[Python-ideas] Python Users Aren't Perfect
ned at nedbatchelder.com
Thu Dec 15 22:00:03 CET 2011
On 12/15/2011 3:51 PM, Antoine Pitrou wrote:
> On Thu, 15 Dec 2011 15:42:42 -0500
> Ned Batchelder<ned at nedbatchelder.com>
>> On 12/15/2011 3:24 PM, Georg Brandl wrote:
>>> On 12/13/2011 03:44 AM, Stephen J. Turnbull wrote:
>>>> Greg Ewing writes:
>>>> > Masklinn wrote:
>>>> > > FWIW, Haskell does not have a literal singleton (the standard defines
>>>> > > "unit" `()` and 2-tuple through 15-tuple)
>>>> > That's because, due to its static typing, there is no
>>>> > reason you would ever need to use a 1-tuple rather than
>>>> > a bare value. We're not that lucky in Python, though.
>>>> I think you have misstated your point? That's not due to static
>>>> typing, that's because you may *always* identify 1-factor products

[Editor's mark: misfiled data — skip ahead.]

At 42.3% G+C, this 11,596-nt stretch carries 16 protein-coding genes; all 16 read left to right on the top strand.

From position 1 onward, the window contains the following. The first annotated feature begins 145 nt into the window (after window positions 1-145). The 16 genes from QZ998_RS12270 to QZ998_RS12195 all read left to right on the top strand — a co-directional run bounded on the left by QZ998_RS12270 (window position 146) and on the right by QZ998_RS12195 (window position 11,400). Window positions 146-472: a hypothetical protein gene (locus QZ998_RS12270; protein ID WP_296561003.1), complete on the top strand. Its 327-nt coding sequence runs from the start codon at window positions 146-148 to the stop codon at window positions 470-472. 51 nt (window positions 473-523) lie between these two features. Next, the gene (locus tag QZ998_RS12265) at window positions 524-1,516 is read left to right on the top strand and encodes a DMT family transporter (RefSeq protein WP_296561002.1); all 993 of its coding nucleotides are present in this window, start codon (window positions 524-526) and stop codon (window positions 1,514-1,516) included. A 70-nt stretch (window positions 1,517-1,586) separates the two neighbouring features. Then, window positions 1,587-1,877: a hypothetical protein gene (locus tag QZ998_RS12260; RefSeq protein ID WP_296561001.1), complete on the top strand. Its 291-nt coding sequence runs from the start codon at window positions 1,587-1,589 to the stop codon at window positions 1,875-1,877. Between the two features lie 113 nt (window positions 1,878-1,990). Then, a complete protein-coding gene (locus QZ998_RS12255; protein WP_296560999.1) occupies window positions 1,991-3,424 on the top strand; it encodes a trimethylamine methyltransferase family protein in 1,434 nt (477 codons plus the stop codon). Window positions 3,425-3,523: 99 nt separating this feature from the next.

>>>> with the only factor, and Haskell made a deliberate decision to
>>>> consistently represent the isomorphism class by the factor rather than
>>>> the product.
>>> Well, I would say the reason is that the type "tuple of any length" does
>>> not exist in Haskell. So there's no way you will have to pass a 1-tuple
>>> to a function that operates on tuples only.
>>> But of course, if we all used tuples as tuples only, we wouldn't have to do
>>> that either. It's only because we use tuples as sequences every so often.
>> This is another place where Python is inconsistent. We're told, "lists
>> are for homogenous sequences of varying length, like a C array; tuples
>> are for heterogenous aggregations of known length, like a C struct."
>> Then we define a function foo(*args), and Python gives us a tuple! :-(
> How is it inconsistent? Function signatures generally have a fixed (or
> mostly fixed) number of heterogenous arguments.
What? The whole point of the "def foo(*args)" syntax is so a function
can take an unknown-length list of arguments, which will be treated
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